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Dr Evgeny Makarov
Senior Lecturer

Research area(s)

Gene expression; RNA processing; precursor messenger RNA (pre-mRNA) splicing; exosomes; natural products as a source of anti-cancer agents.

Research Interests

My research interests are in the field of precursor messenger RNA (pre-mRNA) splicing. Pre-mRNA splicing is a cellular process in which non-coding sequences (introns) are removed and coding sequences (exons) are joined together to generate mRNA for protein production. Pre-mRNA splicing is somewhat similar to film editing: if it is not done properly, two unmatched scenes may be stitched together in one episode, which would not make sense. In splicing, if exon-intron boundaries (splice sites) are not correctly identified, the wrong mRNA will be produced. From this, a faulty protein will be synthesised and this may cause disease. To extend the analogy, a film scenario is dramatically changed by the selection of scenes; by the same token, in a living cell, pre-mRNA can be processed in different ways via the alternative use of different splice sites. This phenomenon is called alternative splicing and allows the production of several proteins from a single gene. I am currently focused on the study of disease-associated alternative splicing. The major ongoing project is on the study of the ageing-related pre-mRNA splicing of human LMNA gene, encoding lamin A and C proteins, and especially, its aberrant splicing that causes the premature ageing of Hutchinson Gilford Progeria Syndrome patients. The aim is to identify the proteins modulating the specific splicing outcomes which, in turn, are likely to affect the speed of the ageing process. In this respect, the pharmaceutical targeting of the proteins identified in the proposed research -- inhibition of their function by small interacting molecules -- may lead to the discovery of novel drugs capable of slowing the ageing process.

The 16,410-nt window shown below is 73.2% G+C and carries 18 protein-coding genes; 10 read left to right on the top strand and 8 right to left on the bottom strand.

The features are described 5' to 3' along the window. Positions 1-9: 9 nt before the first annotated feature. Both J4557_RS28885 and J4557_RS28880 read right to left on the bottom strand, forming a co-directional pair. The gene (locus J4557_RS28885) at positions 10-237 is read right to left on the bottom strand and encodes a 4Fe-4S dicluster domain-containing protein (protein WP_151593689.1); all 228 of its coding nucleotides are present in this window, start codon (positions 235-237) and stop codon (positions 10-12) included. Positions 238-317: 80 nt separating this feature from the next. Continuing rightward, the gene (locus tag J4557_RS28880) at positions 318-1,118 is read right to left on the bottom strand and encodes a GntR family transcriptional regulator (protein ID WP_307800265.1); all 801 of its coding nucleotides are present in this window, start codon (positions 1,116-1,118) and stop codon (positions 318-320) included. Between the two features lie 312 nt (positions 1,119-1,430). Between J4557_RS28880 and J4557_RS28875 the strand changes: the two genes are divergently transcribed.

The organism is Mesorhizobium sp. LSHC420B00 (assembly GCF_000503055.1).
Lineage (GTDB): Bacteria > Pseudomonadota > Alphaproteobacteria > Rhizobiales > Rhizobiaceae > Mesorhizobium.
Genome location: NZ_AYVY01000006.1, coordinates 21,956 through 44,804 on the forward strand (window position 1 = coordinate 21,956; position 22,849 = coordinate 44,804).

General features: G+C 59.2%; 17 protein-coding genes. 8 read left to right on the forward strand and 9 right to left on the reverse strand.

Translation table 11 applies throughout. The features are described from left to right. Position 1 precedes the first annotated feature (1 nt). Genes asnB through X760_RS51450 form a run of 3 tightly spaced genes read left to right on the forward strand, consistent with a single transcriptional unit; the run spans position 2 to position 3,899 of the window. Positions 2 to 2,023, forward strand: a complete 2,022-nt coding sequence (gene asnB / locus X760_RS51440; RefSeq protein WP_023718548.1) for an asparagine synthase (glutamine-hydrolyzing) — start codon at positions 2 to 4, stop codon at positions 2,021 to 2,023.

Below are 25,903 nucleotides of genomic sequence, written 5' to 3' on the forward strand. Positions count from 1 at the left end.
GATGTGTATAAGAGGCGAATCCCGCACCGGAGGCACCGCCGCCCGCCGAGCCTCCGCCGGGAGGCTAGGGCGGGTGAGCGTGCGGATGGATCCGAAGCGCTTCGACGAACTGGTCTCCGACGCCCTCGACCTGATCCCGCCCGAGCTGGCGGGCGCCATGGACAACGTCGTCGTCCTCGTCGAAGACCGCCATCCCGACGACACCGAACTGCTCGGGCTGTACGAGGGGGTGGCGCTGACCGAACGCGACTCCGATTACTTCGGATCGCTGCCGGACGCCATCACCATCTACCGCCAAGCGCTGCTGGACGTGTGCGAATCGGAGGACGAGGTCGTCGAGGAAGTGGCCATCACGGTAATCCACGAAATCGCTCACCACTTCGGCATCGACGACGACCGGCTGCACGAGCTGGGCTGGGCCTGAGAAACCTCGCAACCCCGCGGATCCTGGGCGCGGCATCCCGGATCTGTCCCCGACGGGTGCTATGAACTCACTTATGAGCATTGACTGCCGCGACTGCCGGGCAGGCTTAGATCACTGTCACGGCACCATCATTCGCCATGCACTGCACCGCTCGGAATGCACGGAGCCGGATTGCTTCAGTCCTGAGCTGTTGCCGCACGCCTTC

The other ongoing projects are: (i) The hTERT alternative splicing regulation as a potential cancer therapeutic modality; (ii) Exosomes as the delivery vehicles for therapeutic RNAs; (iii) Extracts from fruit soursop (Annona muricata) as a source of anti-cancer agents.

Research grants and projects

Research Projects

Project details

  • The Progeria Research Foundation Research Grant (2010/11)

  • The Royal Society Research Grant (2008/09)

  • The BRIEF (Brunel Research Initiative and Enterprise Fund) Award (2007/08)